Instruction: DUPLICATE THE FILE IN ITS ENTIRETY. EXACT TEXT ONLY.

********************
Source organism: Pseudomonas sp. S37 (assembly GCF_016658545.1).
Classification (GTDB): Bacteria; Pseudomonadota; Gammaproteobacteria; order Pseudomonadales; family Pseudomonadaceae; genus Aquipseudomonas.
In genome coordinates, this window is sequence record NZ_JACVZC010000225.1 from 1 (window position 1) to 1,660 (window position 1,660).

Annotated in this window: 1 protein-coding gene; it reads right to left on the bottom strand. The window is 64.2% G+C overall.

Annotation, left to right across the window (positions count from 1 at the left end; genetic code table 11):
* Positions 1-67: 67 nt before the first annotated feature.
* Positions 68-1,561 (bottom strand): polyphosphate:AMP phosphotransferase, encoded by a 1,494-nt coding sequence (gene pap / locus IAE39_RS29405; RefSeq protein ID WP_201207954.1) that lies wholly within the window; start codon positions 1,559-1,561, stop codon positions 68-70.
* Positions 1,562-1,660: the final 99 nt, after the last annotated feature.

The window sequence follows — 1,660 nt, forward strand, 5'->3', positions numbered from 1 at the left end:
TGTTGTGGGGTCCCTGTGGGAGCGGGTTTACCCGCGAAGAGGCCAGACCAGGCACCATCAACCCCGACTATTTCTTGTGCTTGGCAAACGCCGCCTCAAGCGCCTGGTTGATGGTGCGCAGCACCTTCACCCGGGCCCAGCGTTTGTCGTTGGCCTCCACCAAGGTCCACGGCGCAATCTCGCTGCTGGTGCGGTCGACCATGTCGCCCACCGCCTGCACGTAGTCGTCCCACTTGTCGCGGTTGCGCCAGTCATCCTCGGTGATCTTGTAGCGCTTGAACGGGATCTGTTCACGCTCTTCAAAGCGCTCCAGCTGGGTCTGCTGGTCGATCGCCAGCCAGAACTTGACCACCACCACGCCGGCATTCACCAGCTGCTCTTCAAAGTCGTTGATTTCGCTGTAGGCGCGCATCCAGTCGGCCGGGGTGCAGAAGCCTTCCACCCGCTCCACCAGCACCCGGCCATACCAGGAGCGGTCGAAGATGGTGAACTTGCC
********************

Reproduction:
Source organism: Pseudomonas sp. S37 (assembly GCF_016658545.1).
Classification (GTDB): Bacteria; Pseudomonadota; Gammaproteobacteria; order Pseudomonadales; family Pseudomonadaceae; genus Aquipseudomonas.
In genome coordinates, this window is sequence record NZ_JACVZC010000225.1 from 1 (window position 1) to 1,660 (window position 1,660).

Annotated in this window: 1 protein-coding gene; it reads right to left on the bottom strand. The window is 64.2% G+C overall.

Annotation, left to right across the window (positions count from 1 at the left end; genetic code table 11):
* Positions 1-67: 67 nt before the first annotated feature.
* Positions 68-1,561 (bottom strand): polyphosphate:AMP phosphotransferase, encoded by a 1,494-nt coding sequence (gene pap / locus IAE39_RS29405; RefSeq protein ID WP_201207954.1) that lies wholly within the window; start codon positions 1,559-1,561, stop codon positions 68-70.
* Positions 1,562-1,660: the final 99 nt, after the last annotated feature.

The window sequence follows — 1,660 nt, forward strand, 5'->3', positions numbered from 1 at the left end:
TGTTGTGGGGTCCCTGTGGGAGCGGGTTTACCCGCGAAGAGGCCAGACCAGGCACCATCAACCCCGACTATTTCTTGTGCTTGGCAAACGCCGCCTCAAGCGCCTGGTTGATGGTGCGCAGCACCTTCACCCGGGCCCAGCGTTTGTCGTTGGCCTCCACCAAGGTCCACGGCGCAATCTCGCTGCTGGTGCGGTCGACCATGTCGCCCACCGCCTGCACGTAGTCGTCCCACTTGTCGCGGTTGCGCCAGTCATCCTCGGTGATCTTGTAGCGCTTGAACGGGATCTGTTCACGCTCTTCAAAGCGCTCCAGCTGGGTCTGCTGGTCGATCGCCAGCCAGAACTTGACCACCACCACGCCGGCATTCACCAGCTGCTCTTCAAAGTCGTTGATTTCGCTGTAGGCGCGCATCCAGTCGGCCGGGGTGCAGAAGCCTTCCACCCGCTCCACCAGCACCCGGCCATACCAGGAGCGGTCGAAGATGGTGAACTTGCC